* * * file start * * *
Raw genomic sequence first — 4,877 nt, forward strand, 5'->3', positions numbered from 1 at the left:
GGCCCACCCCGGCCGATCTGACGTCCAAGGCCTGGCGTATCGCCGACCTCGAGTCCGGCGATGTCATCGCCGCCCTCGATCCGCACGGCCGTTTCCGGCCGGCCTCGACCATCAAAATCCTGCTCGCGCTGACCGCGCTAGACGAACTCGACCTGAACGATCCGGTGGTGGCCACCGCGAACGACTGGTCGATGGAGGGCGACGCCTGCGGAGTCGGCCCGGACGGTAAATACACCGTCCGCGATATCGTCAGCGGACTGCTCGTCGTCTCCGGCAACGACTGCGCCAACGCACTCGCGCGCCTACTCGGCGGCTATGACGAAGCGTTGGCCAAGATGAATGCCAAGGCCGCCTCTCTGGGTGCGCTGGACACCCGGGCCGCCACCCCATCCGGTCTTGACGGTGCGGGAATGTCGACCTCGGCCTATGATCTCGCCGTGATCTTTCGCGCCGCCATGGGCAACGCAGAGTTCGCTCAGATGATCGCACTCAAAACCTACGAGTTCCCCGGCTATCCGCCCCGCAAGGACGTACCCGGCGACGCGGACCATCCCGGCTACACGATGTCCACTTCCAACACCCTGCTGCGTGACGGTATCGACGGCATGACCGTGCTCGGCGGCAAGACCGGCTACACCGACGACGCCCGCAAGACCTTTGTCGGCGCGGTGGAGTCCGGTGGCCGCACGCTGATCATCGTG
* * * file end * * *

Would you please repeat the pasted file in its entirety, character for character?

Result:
Raw genomic sequence first — 4,877 nt, forward strand, 5'->3', positions numbered from 1 at the left:
GGCCCACCCCGGCCGATCTGACGTCCAAGGCCTGGCGTATCGCCGACCTCGAGTCCGGCGATGTCATCGCCGCCCTCGATCCGCACGGCCGTTTCCGGCCGGCCTCGACCATCAAAATCCTGCTCGCGCTGACCGCGCTAGACGAACTCGACCTGAACGATCCGGTGGTGGCCACCGCGAACGACTGGTCGATGGAGGGCGACGCCTGCGGAGTCGGCCCGGACGGTAAATACACCGTCCGCGATATCGTCAGCGGACTGCTCGTCGTCTCCGGCAACGACTGCGCCAACGCACTCGCGCGCCTACTCGGCGGCTATGACGAAGCGTTGGCCAAGATGAATGCCAAGGCCGCCTCTCTGGGTGCGCTGGACACCCGGGCCGCCACCCCATCCGGTCTTGACGGTGCGGGAATGTCGACCTCGGCCTATGATCTCGCCGTGATCTTTCGCGCCGCCATGGGCAACGCAGAGTTCGCTCAGATGATCGCACTCAAAACCTACGAGTTCCCCGGCTATCCGCCCCGCAAGGACGTACCCGGCGACGCGGACCATCCCGGCTACACGATGTCCACTTCCAACACCCTGCTGCGTGACGGTATCGACGGCATGACCGTGCTCGGCGGCAAGACCGGCTACACCGACGACGCCCGCAAGACCTTTGTCGGCGCGGTGGAGTCCGGTGGCCGCACGCTGATCATCGTG